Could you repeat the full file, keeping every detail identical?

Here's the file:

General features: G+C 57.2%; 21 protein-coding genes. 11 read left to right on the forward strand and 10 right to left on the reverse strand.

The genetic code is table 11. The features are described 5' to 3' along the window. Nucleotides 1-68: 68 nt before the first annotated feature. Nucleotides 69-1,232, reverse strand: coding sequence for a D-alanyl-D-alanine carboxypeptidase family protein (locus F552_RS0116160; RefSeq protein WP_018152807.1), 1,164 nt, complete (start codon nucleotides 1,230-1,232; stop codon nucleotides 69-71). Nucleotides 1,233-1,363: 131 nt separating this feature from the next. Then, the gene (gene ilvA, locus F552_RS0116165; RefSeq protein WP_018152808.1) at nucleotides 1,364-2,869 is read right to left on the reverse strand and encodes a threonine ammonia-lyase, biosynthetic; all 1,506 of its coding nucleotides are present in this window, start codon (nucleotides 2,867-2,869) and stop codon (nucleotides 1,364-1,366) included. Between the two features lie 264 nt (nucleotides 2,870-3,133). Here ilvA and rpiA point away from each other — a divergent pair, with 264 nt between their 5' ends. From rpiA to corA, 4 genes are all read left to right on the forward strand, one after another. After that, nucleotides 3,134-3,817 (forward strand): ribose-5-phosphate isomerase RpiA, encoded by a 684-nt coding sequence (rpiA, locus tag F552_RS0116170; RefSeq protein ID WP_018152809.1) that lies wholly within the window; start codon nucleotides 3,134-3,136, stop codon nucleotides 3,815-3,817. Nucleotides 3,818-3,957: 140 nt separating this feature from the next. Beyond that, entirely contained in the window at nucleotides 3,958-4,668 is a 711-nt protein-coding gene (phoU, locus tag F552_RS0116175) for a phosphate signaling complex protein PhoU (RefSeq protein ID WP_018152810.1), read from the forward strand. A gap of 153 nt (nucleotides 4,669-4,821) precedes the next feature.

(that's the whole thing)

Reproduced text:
General features: G+C 57.2%; 21 protein-coding genes. 11 read left to right on the forward strand and 10 right to left on the reverse strand.

The genetic code is table 11. The features are described 5' to 3' along the window. Nucleotides 1-68: 68 nt before the first annotated feature. Nucleotides 69-1,232, reverse strand: coding sequence for a D-alanyl-D-alanine carboxypeptidase family protein (locus F552_RS0116160; RefSeq protein WP_018152807.1), 1,164 nt, complete (start codon nucleotides 1,230-1,232; stop codon nucleotides 69-71). Nucleotides 1,233-1,363: 131 nt separating this feature from the next. Then, the gene (gene ilvA, locus F552_RS0116165; RefSeq protein WP_018152808.1) at nucleotides 1,364-2,869 is read right to left on the reverse strand and encodes a threonine ammonia-lyase, biosynthetic; all 1,506 of its coding nucleotides are present in this window, start codon (nucleotides 2,867-2,869) and stop codon (nucleotides 1,364-1,366) included. Between the two features lie 264 nt (nucleotides 2,870-3,133). Here ilvA and rpiA point away from each other — a divergent pair, with 264 nt between their 5' ends. From rpiA to corA, 4 genes are all read left to right on the forward strand, one after another. After that, nucleotides 3,134-3,817 (forward strand): ribose-5-phosphate isomerase RpiA, encoded by a 684-nt coding sequence (rpiA, locus tag F552_RS0116170; RefSeq protein ID WP_018152809.1) that lies wholly within the window; start codon nucleotides 3,134-3,136, stop codon nucleotides 3,815-3,817. Nucleotides 3,818-3,957: 140 nt separating this feature from the next. Beyond that, entirely contained in the window at nucleotides 3,958-4,668 is a 711-nt protein-coding gene (phoU, locus tag F552_RS0116175) for a phosphate signaling complex protein PhoU (RefSeq protein ID WP_018152810.1), read from the forward strand. A gap of 153 nt (nucleotides 4,669-4,821) precedes the next feature.